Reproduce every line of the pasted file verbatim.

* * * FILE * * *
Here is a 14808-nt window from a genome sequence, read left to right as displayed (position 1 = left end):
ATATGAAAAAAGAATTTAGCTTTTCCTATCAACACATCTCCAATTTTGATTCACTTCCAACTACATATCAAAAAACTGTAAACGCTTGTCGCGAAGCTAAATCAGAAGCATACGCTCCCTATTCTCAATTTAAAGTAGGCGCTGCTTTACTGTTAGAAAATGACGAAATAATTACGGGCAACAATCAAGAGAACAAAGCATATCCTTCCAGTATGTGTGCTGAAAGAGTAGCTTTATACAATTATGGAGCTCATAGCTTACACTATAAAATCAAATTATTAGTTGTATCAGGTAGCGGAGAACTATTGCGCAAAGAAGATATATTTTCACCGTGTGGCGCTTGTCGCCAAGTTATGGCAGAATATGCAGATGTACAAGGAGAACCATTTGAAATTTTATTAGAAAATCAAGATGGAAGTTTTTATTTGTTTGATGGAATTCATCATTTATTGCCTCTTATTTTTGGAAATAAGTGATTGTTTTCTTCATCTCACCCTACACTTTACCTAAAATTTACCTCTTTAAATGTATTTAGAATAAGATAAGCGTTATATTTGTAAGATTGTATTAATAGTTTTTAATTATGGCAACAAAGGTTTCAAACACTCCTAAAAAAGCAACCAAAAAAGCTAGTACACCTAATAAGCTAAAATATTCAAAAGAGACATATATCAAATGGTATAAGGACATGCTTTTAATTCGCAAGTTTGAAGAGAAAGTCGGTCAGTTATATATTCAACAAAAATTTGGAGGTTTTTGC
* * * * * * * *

Here is a 14808-nt window from a genome sequence, read left to right as displayed (position 1 = left end):
ATATGAAAAAAGAATTTAGCTTTTCCTATCAACACATCTCCAATTTTGATTCACTTCCAACTACATATCAAAAAACTGTAAACGCTTGTCGCGAAGCTAAATCAGAAGCATACGCTCCCTATTCTCAATTTAAAGTAGGCGCTGCTTTACTGTTAGAAAATGACGAAATAATTACGGGCAACAATCAAGAGAACAAAGCATATCCTTCCAGTATGTGTGCTGAAAGAGTAGCTTTATACAATTATGGAGCTCATAGCTTACACTATAAAATCAAATTATTAGTTGTATCAGGTAGCGGAGAACTATTGCGCAAAGAAGATATATTTTCACCGTGTGGCGCTTGTCGCCAAGTTATGGCAGAATATGCAGATGTACAAGGAGAACCATTTGAAATTTTATTAGAAAATCAAGATGGAAGTTTTTATTTGTTTGATGGAATTCATCATTTATTGCCTCTTATTTTTGGAAATAAGTGATTGTTTTCTTCATCTCACCCTACACTTTACCTAAAATTTACCTCTTTAAATGTATTTAGAATAAGATAAGCGTTATATTTGTAAGATTGTATTAATAGTTTTTAATTATGGCAACAAAGGTTTCAAACACTCCTAAAAAAGCAACCAAAAAAGCTAGTACACCTAATAAGCTAAAATATTCAAAAGAGACATATATCAAATGGTATAAGGACATGCTTTTAATTCGCAAGTTTGAAGAGAAAGTCGGTCAGTTATATATTCAACAAAAATTTGGAGGTTTTTGC